Once AutoPkg was able to provide an EndNote X8 installer package for deployment, the remaining hurdle was that the EndNote X8 installer from AutoPkg installs an unlicensed copy of EndNote and I needed to have installed copies of EndNote automatically use my shop’s EndNote site license.
Fortunately, EndNote X8’s volume license can be deployed just like EndNote X7’s volume license. The volume license is stored in as an invisible file named .license.dat in /Applications/EndNote X8 and it has a format that looks like this:
Company Name 1234567890 V2ZMQT6556P8WMH38MTQ6YSM8UXCCRYQ5MDS4WJGLKMP7RGSWECBCMT77556P8WCE8KMTQ6YSMNXJCCRYQ59MD9WJGLKMCSESSWECBCMB76556P8WCU3NMTQ6YSMLUYCCRYQ5MET8WJGLKMPSMJSWECBCM57F556P8WCU3CMTQ6YSM9DECCRYQ59XSCWJGLKMPNE9SWECBCMB79556P8WCH8KMTQ6YSMDXECCRYQ5MTSMWJGLKMPYRMSWECBCB7W7556P8W
Note: The Company Name part may show up twice in your .license.dat file.
With some additional testing, I found that I could remove an existing .license.dat file (if one was present) and replace it with my shop’s site license’s .license.dat file. That allowed me to use the EndNote X8 installer produced by AutoPkg by having Casper install it, then apply our site license file as a post-installation action. For more details, see below the jump.
In the wake of VMware’s release of ESXi 6.5, I was able to upgrade my ESXi 6.0 Update 2 server to ESXi 6.5 using SSH and esxcli. For those interested in doing likewise, please see below the jump for the details of the process I used.
I’ll be speaking at Mac Admin & Developer Conference UK 2017, which is taking place in London from February 7th – 8th, 2017. My session will be an overview of Apple’s past and present filesystems, with an introduction to Apple File System (APFS) and a discussion of its current state of development..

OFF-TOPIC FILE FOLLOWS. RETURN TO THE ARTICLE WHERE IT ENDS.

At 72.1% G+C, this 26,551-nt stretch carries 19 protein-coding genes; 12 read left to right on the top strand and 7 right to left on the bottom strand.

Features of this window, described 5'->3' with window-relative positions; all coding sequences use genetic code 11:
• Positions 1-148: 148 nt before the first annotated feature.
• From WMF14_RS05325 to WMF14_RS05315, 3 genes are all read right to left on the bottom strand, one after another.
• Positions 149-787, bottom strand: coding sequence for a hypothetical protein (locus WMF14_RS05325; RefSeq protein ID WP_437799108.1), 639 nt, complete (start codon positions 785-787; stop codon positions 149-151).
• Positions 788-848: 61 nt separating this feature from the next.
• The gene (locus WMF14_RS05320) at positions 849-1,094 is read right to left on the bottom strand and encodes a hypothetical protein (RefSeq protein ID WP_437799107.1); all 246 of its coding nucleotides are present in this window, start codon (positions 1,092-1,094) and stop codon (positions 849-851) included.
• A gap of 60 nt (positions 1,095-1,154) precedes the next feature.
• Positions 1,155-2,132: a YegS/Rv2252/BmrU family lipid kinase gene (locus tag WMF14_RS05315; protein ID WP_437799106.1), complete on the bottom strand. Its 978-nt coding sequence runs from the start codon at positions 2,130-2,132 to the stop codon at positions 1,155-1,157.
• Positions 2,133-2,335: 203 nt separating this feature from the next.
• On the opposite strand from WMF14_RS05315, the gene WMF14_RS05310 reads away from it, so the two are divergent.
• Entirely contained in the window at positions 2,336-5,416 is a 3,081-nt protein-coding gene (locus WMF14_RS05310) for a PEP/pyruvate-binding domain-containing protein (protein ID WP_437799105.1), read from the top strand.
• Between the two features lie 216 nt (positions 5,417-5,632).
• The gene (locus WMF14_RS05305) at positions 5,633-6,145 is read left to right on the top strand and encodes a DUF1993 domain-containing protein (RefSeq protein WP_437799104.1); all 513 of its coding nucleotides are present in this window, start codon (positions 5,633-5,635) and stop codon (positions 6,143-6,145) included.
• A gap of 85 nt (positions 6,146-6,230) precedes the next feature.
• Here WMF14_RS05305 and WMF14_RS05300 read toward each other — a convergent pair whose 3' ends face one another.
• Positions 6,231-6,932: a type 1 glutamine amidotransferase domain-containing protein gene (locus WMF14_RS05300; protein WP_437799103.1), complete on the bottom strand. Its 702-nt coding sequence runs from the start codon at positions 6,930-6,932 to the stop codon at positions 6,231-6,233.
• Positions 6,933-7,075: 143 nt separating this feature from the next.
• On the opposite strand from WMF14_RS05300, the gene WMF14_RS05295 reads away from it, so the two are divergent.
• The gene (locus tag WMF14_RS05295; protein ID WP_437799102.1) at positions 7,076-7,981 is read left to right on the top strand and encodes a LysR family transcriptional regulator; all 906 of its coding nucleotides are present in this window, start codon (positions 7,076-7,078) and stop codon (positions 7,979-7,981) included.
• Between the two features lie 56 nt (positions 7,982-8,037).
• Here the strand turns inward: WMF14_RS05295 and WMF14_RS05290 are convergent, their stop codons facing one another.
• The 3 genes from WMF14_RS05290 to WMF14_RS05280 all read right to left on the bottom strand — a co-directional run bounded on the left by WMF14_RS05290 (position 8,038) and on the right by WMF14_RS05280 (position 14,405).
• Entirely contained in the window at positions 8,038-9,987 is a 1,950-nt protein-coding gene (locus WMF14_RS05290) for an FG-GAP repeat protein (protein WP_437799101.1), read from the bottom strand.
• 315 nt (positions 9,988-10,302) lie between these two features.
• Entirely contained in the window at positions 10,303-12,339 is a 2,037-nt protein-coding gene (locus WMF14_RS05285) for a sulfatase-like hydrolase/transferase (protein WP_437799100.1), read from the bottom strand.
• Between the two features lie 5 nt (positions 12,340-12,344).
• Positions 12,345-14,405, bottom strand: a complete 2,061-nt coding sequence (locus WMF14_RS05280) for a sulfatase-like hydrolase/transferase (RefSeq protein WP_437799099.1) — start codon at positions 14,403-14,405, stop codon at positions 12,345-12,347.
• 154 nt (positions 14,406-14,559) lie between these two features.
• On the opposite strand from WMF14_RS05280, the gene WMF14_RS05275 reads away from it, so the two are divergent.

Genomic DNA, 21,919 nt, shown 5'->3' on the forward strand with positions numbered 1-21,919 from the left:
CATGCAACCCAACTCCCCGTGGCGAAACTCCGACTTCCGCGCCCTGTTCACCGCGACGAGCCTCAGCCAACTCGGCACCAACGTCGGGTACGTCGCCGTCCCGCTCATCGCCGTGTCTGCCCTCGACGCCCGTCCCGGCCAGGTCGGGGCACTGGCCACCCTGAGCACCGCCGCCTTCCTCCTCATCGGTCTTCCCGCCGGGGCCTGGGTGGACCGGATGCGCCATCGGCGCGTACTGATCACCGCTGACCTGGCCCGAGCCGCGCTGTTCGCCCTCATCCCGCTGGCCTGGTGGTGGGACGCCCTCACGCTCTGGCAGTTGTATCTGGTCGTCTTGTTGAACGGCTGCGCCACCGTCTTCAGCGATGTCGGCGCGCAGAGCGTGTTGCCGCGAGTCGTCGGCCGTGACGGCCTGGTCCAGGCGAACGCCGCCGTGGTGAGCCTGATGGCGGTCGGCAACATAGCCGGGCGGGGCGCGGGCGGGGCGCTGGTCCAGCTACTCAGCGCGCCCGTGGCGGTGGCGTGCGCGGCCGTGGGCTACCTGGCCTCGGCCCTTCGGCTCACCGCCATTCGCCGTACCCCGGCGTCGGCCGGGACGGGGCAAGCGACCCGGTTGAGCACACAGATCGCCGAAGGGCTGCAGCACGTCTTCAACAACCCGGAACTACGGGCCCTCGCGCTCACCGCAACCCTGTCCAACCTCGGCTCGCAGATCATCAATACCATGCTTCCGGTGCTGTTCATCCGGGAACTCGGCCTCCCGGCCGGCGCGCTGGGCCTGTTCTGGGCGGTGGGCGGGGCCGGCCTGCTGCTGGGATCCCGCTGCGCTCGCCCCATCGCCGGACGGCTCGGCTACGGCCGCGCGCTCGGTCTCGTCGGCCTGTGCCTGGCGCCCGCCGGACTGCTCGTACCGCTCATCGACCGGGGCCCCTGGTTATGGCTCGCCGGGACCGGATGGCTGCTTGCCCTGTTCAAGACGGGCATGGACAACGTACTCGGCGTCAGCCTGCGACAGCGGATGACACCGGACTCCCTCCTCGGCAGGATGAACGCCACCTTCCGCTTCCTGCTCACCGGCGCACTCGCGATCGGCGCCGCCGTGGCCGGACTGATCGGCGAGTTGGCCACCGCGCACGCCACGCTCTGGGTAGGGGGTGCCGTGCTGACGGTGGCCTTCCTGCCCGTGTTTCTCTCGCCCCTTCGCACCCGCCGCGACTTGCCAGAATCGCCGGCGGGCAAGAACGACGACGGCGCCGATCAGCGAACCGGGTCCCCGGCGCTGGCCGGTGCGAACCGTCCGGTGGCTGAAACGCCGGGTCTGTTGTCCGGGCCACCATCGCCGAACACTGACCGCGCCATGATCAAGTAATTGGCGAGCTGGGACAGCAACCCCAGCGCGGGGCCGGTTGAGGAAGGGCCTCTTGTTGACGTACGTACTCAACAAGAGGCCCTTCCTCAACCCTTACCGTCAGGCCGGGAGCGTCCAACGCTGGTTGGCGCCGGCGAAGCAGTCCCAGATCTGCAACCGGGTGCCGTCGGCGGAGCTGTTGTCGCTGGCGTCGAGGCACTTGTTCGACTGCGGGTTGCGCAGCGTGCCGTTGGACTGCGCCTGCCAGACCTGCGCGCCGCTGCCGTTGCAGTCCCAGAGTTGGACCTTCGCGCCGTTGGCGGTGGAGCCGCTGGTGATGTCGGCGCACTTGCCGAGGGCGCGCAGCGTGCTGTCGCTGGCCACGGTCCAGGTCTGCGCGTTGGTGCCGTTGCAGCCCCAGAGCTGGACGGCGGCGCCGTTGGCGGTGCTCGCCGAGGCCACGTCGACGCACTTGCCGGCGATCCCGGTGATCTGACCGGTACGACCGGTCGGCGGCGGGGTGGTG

You can see the entire list of speakers at http://www.macad.uk/macad2017-speakers/
Slides from the “Storing our digital lives: Mac filesystems from MFS to APFS” session at MacTech Conference 2016
For those who wanted a copy of my filesystem talk at MacTech Conference 2016, here are links to the slides in PDF and Keynote format.
Recently, EndNote X8 was released. When the new version’s installer was downloaded, it was discovered to be an installer application, which can pose problems for deployment.
By itself, the change to an installer application may not have been a huge problem as long as it had options for running the installation process from the command line. However, when I checked with EndNote support about the new installer, I was told that there was no option for installing EndNote X8 on a Mac using the command line.
Since the EndNote X8 installer does not have the option of command line installation, the only real option I thought I had was to install EndNote X8, then re-package it as either a drag-and-drop install or an installer package. However, when I dug deeper into the installer, I discovered a .zip file buried inside the installer.
When expanded, this .zip file proved to be a complete install of EndNote X8.
When I ran the EndNote X8 installer, it appeared to be performing the following functions:
1. Checking for Endnote updates
2. Extracting the .zip file into a new EndNote X8 folder
3. Moving the new EndNote X8 folder into /Applications
4. Launching the EndNote X8 application, which automatically loads the EndNote X8 Customizer screen if EndNote hasn’t been configured.
For more details, see below the jump.